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Originalism v. Living Constitution: The Case for Amy Coney Barrett

Updated: Mar 7, 2022

This essay is also available on YouTube and as a podcast on Anchor and Spotify.

Confirming Amy Coney Barrett is the right choice because she is a constitutional originalist.

This does not mean, as some misunderstand, that she pines away after "the way things were" when women couldn't vote and blacks were still slaves. Nor does it mean that she yearns to overturn Roe v. Wade or help Trump enact his legislative agenda.

What is Originalism?

Originalism doesn't mean those things. It doesn't pass value judgments like "abortion is good/bad", "women's suffrage is good/bad", or "the death penalty is good/bad."

Originalists believe that value judgments are the purview of the legislature where "we the people" through our representatives, debate, argue, and finally come to a consensus on the moral values we want our laws to embody. When a case comes before an originalist judge all she seeks to determine is, "what did the writers of the law mean when they wrote this law?" That is, what is the last known, democratically decided will-of-the-people? That's all.

Originalist judges leave their own values, religious beliefs, preferences, etc. out of the decision entirely. They judge the law. They DON'T make value judgments of right and wrong, per se. That can seem counter-intuitive, but that's what we mean when we say "justice is blind". It is impartial and objective, not subjective. Friends are treated no differently than strangers, and rich people no different than poor.

As such, originalism is fundamentally democratic. It holds that a Supreme Court justice's only responsibility is to determine the will of the people as most recently enshrined into law through their duly elected representatives. If our will has changed, let us enshrine those changes in law, state-by-state, or if necessary, through the amendment process.

Originalism intrinsically trusts that the people can pass their own laws and must be entrusted to do so if democracy is to thrive. Again, contrary to common misconception, originalism does not take a position on the morality of cases that come before the court: e.g. abortion, marriage equality, capital punishment, gun rights, corporate campaign donations, flag-burning, etc. Originalism's only concern is what did the people say?

What is the "Living Constitution" Approach?

The alternative to originalism is the "evolutionary" or "living constitution" approach, sometimes called the "values-laden" approach by proponents such as Associate Justice Stephen Breyer, or "judicial activism" by its critics.

This is the idea, as Chief Justice Earl Warren, the father of the living constitution approach put it, that we "must draw its meaning from the evolving standards of decency that mark the progress of a maturing society" (Trop v. Dulles, 1958). It holds that our understanding of the constitution must change as our society changes, but we can bypass the people and their legislative process, if necessary. We don't need to amend the constitution itself to enact that change. This approach, advocates say, prevents the "dead hand" of prior generations from controlling important contemporary issues to an extraordinary and unnecessary level of detail (McConnell, 1997).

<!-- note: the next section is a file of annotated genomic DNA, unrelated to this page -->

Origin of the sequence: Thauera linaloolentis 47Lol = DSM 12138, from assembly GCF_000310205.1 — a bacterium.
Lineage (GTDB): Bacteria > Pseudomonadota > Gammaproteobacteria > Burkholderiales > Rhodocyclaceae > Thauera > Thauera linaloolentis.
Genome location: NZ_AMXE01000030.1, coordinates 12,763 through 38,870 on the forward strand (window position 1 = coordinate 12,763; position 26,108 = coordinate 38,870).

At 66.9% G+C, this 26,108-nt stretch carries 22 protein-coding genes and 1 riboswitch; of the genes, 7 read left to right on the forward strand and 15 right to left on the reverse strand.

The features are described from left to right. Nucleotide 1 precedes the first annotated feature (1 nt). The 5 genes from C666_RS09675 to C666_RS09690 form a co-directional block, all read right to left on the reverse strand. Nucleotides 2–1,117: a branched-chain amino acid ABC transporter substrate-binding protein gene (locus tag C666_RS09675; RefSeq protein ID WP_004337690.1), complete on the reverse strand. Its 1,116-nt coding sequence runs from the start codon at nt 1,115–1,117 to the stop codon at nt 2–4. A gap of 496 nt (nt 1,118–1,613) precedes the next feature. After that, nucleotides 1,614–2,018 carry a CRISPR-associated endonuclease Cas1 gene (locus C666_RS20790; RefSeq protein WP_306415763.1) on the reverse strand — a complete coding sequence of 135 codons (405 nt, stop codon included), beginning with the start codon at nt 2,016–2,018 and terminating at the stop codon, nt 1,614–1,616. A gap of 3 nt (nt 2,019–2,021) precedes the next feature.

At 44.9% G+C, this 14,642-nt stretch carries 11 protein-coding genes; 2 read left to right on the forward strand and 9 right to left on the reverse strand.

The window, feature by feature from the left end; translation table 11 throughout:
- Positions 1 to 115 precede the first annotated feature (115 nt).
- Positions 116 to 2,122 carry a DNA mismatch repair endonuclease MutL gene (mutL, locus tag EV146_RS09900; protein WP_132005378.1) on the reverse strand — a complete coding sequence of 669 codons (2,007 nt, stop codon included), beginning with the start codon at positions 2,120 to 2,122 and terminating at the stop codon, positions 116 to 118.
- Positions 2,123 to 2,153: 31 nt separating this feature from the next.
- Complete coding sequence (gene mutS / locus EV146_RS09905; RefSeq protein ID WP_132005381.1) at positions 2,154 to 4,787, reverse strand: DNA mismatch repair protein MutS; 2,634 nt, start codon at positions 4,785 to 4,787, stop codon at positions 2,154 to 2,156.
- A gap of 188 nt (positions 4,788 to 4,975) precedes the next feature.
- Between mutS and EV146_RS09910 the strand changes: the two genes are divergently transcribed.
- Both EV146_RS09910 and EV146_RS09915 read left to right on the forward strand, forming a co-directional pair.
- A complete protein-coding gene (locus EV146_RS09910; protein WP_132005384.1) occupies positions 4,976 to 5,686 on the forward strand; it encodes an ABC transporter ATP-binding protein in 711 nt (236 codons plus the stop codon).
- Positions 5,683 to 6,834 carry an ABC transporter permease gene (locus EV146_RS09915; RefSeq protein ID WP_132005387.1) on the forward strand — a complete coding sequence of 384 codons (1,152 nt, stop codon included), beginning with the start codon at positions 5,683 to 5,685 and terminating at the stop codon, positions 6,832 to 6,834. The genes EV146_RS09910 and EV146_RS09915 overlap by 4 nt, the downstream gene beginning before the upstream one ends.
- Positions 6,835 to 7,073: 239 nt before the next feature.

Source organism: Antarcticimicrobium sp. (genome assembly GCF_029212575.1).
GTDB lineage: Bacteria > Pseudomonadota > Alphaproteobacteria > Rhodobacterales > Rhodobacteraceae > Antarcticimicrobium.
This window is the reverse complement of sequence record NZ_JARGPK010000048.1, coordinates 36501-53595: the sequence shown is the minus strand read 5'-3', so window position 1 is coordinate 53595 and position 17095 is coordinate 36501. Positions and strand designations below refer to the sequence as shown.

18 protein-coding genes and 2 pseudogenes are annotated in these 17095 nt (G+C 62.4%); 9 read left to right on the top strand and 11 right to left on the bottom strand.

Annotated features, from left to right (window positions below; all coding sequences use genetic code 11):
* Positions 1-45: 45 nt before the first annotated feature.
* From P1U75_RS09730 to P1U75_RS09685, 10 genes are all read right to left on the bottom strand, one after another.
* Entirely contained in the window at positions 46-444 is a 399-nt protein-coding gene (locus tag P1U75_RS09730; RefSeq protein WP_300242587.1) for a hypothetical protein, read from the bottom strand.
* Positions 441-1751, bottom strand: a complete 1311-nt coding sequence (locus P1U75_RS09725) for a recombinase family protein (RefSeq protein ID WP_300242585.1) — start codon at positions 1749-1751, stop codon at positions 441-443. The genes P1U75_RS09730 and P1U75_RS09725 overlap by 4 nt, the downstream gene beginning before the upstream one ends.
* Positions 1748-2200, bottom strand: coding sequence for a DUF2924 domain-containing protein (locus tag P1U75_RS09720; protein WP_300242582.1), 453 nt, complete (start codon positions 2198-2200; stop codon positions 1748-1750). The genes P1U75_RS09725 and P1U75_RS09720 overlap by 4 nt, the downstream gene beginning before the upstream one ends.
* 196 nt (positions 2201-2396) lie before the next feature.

Do Originalists Worship the Constitution?

Originalists agree that society's standards of decency do evolve. They do not say the original Constitution or Bill of Rights are immutable. Both they and living constitutionalists agree with Thomas Jefferson who wrote in a July 1816 letter to Samuel Kercheval:

"Some men look at constitutions with sanctimonious reverence and deem them like the ark of the covenant, too sacred to be touched. They ascribe to the men of the preceding age a wisdom more than human and suppose what they did to be beyond amendment. ...We might as well require a man to wear still the coat which fitted him when a boy, as civilized society to remain ever under the regimen of their barbarous ancestors."

Where originalists and evolutionists differ, however, was well captured by Douglas Linder, Stanford graduate, and Professor of Law at UMKC who stated:

"We are free to touch the Constitution, to shape it to fit current needs, even, if necessary, to tear it up and write a new one. What we are not free to do is to ignore it."

Originalists, therefore, don't care if an amendment is 200 years old or 20 days old. Their allegiance is to the law, the democratically enshrined will of the people. The question posed by originalists then is not if constitutional law should change, but who should change it.

Who Decides?

Originalists are not against "evolving standards of decency." The question is one of jurisdiction - who decides what those evolving standards are? Holders of the originalist view do not believe judges are put in place to judge right and wrong, which is subjective. Rather, they are entrusted to judge the law, which legislators attempt to make objective, based on the will of the people, which, we all hope is based on a solid moral foundation.

When a question of right and wrong comes before the court that is not already explicitly answered in the Constitution and its amendments, the proper course is to remand such decisions back to the people through their democratically elected representatives, thus preserving the democratic nature of our society.

The alternative is for the justices, five of them, to subjectively decide what is right or wrong and impose that will on everyone in the country. In effect, the ideals of democratic rule and rule of law are thwarted and their strength diminished. The populace focuses their attention on courting and convincing politicians, rather than their fellow citizens.

Making Legislators of Our Judiciary